IN the wake of Russia’s invasion of Ukraine, several Ukrainian government websites went offline after a cyber attack prompted by Distributed Denial of Service (DDoS) attacks on Thursday morning.
Four major websites, two relating to the military and others belonging to two of the country’s largest banks, were knocked offline by hackers who flooded them with web traffic.
DDoS attacks use bots to flood an online service or server, overwhelming it until it crashes, preventing access for legitimate users.
Head of Ukraine’s Ministry of Digital Transformation Mykhailo Fedorov confirmed the development on his Telegram channel saying officials were attempting to switch traffic elsewhere to minimise the damage.
The country’s Cyber Police announced a mysterious new scam that flooded Ukrainians’ cellphones with text messages that ATMs no longer worked in the country.
It was unclear whether any ATMs were actually disabled.
There are no indication bank accounts were affected, and most systems were restored within several hours, Fedorov stated.
Breaking. #ESETResearch discovered a new data wiper malware used in Ukraine today. ESET telemetry shows that it was installed on hundreds of machines in the country. This follows the DDoS attacks against several Ukrainian websites earlier today 1/n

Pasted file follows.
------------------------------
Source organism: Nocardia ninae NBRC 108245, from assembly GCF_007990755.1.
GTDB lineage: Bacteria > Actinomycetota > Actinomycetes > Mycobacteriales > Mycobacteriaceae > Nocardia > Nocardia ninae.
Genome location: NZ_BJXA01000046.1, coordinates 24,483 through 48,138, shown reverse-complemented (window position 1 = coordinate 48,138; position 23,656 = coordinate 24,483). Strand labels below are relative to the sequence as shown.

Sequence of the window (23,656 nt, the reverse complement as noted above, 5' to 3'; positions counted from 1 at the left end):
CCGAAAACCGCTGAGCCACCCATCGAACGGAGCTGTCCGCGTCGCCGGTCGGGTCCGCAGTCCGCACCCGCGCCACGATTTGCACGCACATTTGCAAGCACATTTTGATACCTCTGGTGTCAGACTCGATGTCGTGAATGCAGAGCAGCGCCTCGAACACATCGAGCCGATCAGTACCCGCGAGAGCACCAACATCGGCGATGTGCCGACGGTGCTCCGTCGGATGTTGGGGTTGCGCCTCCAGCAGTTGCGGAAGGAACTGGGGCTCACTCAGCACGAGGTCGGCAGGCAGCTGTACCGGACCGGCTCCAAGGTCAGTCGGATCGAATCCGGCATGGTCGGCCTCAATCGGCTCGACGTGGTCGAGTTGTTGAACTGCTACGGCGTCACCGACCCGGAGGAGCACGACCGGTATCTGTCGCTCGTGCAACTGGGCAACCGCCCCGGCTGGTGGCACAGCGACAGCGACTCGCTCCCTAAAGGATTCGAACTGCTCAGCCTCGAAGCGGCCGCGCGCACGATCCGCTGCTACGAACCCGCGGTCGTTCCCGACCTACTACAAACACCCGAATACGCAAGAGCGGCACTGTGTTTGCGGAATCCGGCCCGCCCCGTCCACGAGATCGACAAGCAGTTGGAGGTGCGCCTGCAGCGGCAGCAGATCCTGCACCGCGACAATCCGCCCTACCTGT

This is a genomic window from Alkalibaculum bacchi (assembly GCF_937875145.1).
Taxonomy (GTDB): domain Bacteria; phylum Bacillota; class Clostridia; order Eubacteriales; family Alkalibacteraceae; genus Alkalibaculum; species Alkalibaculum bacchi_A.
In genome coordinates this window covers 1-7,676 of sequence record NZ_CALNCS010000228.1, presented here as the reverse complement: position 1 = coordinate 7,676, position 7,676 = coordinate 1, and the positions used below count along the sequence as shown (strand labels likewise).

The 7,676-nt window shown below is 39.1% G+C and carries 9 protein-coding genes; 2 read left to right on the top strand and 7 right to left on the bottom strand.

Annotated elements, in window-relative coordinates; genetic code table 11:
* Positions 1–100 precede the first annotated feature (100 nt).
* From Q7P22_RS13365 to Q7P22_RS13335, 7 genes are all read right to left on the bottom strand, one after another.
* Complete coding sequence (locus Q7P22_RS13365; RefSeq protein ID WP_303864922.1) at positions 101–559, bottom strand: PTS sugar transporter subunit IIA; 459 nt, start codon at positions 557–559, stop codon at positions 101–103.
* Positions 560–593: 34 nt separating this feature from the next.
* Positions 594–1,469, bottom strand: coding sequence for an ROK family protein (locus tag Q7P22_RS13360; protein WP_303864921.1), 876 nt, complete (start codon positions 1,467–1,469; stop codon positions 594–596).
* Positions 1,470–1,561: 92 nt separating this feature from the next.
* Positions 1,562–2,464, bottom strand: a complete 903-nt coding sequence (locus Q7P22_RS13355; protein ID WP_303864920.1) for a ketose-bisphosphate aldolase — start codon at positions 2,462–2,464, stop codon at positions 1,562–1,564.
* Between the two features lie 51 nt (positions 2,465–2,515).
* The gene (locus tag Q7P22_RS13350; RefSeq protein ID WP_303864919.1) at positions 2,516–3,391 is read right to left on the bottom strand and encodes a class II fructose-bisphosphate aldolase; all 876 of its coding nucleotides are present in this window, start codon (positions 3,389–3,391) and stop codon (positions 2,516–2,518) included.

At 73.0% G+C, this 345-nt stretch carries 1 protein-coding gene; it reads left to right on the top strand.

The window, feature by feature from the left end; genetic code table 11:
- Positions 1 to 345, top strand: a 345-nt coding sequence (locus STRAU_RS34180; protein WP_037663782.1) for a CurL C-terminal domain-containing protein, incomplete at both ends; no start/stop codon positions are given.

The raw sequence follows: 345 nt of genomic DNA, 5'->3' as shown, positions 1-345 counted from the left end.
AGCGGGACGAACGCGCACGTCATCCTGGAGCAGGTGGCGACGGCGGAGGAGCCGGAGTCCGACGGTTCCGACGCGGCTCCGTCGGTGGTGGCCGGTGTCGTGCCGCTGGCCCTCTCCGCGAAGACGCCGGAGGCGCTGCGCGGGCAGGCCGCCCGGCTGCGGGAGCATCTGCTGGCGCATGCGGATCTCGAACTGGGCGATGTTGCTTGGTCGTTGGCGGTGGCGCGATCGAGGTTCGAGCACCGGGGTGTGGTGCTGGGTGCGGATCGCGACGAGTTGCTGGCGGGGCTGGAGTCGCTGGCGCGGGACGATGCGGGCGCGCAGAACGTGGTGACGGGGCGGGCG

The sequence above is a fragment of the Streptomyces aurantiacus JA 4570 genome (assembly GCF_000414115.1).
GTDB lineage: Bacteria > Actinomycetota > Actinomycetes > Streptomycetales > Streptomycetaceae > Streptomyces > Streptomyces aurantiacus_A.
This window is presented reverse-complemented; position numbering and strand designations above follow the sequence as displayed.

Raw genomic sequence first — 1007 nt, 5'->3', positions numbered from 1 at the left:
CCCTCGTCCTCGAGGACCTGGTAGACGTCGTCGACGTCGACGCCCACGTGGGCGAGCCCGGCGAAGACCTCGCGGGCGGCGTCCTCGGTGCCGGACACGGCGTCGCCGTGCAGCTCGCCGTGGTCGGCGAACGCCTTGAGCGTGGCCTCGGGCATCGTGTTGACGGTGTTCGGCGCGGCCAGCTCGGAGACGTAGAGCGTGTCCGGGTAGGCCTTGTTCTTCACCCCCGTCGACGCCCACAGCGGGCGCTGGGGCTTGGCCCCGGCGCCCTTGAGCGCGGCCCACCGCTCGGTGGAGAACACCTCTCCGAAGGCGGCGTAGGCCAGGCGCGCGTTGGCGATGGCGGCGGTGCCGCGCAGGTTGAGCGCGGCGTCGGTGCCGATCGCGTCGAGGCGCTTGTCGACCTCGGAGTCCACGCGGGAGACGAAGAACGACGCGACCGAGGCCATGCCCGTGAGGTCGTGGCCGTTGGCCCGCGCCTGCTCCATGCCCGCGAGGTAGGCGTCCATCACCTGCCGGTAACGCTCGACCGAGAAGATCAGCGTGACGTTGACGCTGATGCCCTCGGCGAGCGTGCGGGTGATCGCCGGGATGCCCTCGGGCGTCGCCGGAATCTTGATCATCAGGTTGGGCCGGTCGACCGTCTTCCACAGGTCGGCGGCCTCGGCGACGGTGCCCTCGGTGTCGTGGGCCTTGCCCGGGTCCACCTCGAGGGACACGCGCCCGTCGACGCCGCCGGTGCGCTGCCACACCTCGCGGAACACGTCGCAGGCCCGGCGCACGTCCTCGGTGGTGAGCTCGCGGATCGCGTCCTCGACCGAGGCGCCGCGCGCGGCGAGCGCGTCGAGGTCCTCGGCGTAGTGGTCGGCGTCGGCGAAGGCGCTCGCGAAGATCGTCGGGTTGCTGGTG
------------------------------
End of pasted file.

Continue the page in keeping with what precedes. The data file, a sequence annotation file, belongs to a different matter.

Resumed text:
— ESET research (@ESETresearch) February 23, 2022
Other websites affected by the cyber attack include the Ukrainian Ministry of Foreign Affairs, Cabinet of Ministers, and Rada, the country’s parliament website.
In January, the Ukrainian government accused Russia of a DDoS cyber attack affecting about 70 government websites, while some were replaced with a warning to Ukrainians to “prepare for the worst”.
But Russia has denied being involved – and no official blame has been levelled at Russia for the latest attacks.
DDoS attacks have been a part of Russia’s “hybrid warfare” tactics, merging cyberattacks with traditional military activity.
DDoS attacks hit Georgia and Crimea during Russia’s incursions in 2008 and 2014 respectively.
Amos Abba is a journalist with the International Center for Investigative Reporting, ICIR, who believes that courageous investigative reporting is the key to social justice and accountability in the society.